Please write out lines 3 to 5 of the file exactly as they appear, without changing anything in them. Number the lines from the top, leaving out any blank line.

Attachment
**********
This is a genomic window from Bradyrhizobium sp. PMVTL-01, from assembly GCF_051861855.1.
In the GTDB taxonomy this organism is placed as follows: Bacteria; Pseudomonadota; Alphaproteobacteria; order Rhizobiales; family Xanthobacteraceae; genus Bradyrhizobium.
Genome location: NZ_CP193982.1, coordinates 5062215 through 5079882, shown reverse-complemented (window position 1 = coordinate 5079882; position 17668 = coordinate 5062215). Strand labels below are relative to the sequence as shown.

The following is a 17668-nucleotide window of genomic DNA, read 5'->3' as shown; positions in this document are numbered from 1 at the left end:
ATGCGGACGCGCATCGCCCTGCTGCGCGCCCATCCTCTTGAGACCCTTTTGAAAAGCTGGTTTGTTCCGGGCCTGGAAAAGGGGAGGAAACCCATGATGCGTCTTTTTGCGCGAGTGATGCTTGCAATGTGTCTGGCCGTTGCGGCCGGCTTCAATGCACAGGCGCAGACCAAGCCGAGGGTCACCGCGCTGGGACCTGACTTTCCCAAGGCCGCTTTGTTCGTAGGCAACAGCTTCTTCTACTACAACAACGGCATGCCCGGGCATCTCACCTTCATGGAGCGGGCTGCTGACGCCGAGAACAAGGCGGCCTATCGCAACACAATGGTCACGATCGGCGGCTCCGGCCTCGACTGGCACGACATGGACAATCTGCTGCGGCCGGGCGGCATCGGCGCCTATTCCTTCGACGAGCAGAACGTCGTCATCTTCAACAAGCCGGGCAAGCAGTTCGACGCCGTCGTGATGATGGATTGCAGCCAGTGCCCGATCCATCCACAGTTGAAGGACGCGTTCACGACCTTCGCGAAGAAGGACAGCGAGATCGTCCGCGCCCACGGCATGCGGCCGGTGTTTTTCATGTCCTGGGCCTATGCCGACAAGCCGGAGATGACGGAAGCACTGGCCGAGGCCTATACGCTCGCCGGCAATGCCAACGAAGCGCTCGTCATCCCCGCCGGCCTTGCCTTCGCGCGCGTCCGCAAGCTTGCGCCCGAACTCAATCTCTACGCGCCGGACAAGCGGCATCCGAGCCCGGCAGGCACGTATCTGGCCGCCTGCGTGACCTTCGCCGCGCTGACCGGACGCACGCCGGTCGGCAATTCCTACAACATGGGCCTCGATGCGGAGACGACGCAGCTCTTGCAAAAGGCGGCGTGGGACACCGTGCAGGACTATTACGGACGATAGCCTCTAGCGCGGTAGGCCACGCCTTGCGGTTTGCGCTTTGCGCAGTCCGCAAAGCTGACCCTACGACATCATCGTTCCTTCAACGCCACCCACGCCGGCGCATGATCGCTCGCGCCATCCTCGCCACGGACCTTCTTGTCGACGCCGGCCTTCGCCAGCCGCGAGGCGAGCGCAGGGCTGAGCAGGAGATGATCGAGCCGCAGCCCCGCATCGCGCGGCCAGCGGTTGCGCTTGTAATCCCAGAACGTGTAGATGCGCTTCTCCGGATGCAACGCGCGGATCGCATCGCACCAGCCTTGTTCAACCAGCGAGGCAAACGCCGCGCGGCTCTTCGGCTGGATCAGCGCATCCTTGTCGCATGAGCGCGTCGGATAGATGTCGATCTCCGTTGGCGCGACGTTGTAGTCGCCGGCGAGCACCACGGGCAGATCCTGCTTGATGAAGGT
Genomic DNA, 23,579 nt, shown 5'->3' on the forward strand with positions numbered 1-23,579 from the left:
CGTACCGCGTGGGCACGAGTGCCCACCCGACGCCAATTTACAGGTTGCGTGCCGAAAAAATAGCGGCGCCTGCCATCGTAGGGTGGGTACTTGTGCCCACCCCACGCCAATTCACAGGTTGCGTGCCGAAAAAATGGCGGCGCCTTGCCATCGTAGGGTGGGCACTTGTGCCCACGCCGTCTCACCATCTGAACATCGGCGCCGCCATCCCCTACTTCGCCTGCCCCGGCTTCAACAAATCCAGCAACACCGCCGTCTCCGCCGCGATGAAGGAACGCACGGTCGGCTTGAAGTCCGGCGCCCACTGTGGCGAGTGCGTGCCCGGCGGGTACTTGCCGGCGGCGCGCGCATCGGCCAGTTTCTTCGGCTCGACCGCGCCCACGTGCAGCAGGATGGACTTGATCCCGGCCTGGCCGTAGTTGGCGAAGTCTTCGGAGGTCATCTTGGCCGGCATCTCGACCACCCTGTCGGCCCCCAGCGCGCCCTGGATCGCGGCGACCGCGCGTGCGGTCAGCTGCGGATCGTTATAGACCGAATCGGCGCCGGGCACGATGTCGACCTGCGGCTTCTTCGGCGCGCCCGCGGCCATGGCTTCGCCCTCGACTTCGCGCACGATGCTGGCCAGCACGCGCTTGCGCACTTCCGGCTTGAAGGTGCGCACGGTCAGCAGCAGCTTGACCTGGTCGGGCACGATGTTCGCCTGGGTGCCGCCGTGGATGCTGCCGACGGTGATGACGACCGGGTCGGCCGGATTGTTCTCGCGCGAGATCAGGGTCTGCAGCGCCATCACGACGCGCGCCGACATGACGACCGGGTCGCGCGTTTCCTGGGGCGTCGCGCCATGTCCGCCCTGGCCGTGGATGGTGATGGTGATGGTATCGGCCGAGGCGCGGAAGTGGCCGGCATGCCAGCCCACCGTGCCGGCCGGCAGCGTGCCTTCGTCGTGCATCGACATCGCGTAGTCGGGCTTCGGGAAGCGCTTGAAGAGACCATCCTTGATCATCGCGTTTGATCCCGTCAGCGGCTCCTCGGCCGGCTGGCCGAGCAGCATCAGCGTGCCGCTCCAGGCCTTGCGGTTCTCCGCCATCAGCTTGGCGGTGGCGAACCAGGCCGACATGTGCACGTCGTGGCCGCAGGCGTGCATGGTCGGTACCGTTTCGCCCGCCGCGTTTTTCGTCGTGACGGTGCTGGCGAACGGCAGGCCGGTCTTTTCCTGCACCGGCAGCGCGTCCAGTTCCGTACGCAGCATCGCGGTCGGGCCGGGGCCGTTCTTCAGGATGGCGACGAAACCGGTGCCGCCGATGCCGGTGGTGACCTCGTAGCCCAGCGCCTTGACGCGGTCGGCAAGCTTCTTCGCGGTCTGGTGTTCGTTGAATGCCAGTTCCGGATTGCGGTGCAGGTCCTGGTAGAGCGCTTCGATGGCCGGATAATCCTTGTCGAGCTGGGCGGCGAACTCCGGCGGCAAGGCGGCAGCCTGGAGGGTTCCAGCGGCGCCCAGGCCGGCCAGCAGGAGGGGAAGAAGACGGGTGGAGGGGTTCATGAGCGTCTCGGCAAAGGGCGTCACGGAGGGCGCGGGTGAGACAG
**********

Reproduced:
Genome location: NZ_CP193982.1, coordinates 5062215 through 5079882, shown reverse-complemented (window position 1 = coordinate 5079882; position 17668 = coordinate 5062215). Strand labels below are relative to the sequence as shown.

The following is a 17668-nucleotide window of genomic DNA, read 5'->3' as shown; positions in this document are numbered from 1 at the left end:
ATGCGGACGCGCATCGCCCTGCTGCGCGCCCATCCTCTTGAGACCCTTTTGAAAAGCTGGTTTGTTCCGGGCCTGGAAAAGGGGAGGAAACCCATGATGCGTCTTTTTGCGCGAGTGATGCTTGCAATGTGTCTGGCCGTTGCGGCCGGCTTCAATGCACAGGCGCAGACCAAGCCGAGGGTCACCGCGCTGGGACCTGACTTTCCCAAGGCCGCTTTGTTCGTAGGCAACAGCTTCTTCTACTACAACAACGGCATGCCCGGGCATCTCACCTTCATGGAGCGGGCTGCTGACGCCGAGAACAAGGCGGCCTATCGCAACACAATGGTCACGATCGGCGGCTCCGGCCTCGACTGGCACGACATGGACAATCTGCTGCGGCCGGGCGGCATCGGCGCCTATTCCTTCGACGAGCAGAACGTCGTCATCTTCAACAAGCCGGGCAAGCAGTTCGACGCCGTCGTGATGATGGATTGCAGCCAGTGCCCGATCCATCCACAGTTGAAGGACGCGTTCACGACCTTCGCGAAGAAGGACAGCGAGATCGTCCGCGCCCACGGCATGCGGCCGGTGTTTTTCATGTCCTGGGCCTATGCCGACAAGCCGGAGATGACGGAAGCACTGGCCGAGGCCTATACGCTCGCCGGCAATGCCAACGAAGCGCTCGTCATCCCCGCCGGCCTTGCCTTCGCGCGCGTCCGCAAGCTTGCGCCCGAACTCAATCTCTACGCGCCGGACAAGCGGCATCCGAGCCCGGCAGGCACGTATCTGGCCGCCTGCGTGACCTTCGCCGCGCTGACCGGACGCACGCCGGTCGGCAATTCCTACAACATGGGCCTCGATGCGGAGACGACGCAGCTCTTGCAAAAGGCGGCGTGGGACACCGTGCAGGACTATTACGGACGATAGCCTCTAGCGCGGTAGGCCACGCCTTGCGGTTTGCGCTTTGCGCAGTCCGCAAAGCTGACCCTACGACATCATCGTTCCTTCAACGCCACCCACGCCGGCGCATGATCGCTCGCGCCATCCTCGCCACGGACCTTCTTGTCGACGCCGGCCTTCGCCAGCCGCGAGGCGAGCGCAGGGCTGAGCAGGAGATGATCGAGCCGCAGCCCCGCATCGCGCGGCCAGCGGTTGCGCTTGTAATCCCAGAACGTGTAGATGCGCTTCTCCGGATGCAACGCGCGGATCGCATCGCACCAGCCTTGTTCAACCAGCGAGGCAAACGCCGCGCGGCTCTTCGGCTGGATCAGCGCATCCTTGTCGCATGAGCGCGTCGGATAGATGTCGATCTCCGTTGGCGCGACGTTGTAGTCGCCGGCGAGCACCACGGGCAGATCCTGCTTGATGAAGGT